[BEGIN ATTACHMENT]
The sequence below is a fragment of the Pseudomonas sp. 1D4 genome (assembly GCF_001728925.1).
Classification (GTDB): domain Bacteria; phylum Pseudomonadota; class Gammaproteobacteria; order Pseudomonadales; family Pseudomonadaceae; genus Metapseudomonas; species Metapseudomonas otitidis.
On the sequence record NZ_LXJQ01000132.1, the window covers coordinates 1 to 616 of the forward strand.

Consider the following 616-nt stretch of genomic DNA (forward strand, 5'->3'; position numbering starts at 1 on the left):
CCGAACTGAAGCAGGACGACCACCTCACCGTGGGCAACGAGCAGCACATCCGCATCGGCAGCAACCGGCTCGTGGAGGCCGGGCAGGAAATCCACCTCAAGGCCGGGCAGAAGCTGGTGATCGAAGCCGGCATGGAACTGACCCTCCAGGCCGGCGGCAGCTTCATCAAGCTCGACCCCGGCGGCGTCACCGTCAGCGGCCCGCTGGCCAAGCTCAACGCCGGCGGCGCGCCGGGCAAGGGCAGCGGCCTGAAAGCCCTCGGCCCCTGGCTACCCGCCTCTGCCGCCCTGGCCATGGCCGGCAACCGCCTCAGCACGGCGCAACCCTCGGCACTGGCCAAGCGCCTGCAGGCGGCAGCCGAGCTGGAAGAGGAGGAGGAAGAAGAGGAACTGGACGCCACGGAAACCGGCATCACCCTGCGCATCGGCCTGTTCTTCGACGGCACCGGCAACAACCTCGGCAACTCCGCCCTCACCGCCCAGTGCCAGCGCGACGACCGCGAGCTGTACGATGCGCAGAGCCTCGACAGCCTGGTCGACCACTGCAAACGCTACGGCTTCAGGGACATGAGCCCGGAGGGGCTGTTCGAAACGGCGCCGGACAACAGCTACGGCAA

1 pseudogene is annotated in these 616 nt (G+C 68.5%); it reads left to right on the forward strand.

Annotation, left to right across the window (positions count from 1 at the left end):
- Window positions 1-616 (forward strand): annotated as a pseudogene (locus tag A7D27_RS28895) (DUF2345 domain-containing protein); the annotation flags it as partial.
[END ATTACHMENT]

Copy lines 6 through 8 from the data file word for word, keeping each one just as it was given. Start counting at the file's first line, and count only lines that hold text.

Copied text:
1 pseudogene is annotated in these 616 nt (G+C 68.5%); it reads left to right on the forward strand.

Annotation, left to right across the window (positions count from 1 at the left end):
- Window positions 1-616 (forward strand): annotated as a pseudogene (locus tag A7D27_RS28895) (DUF2345 domain-containing protein); the annotation flags it as partial.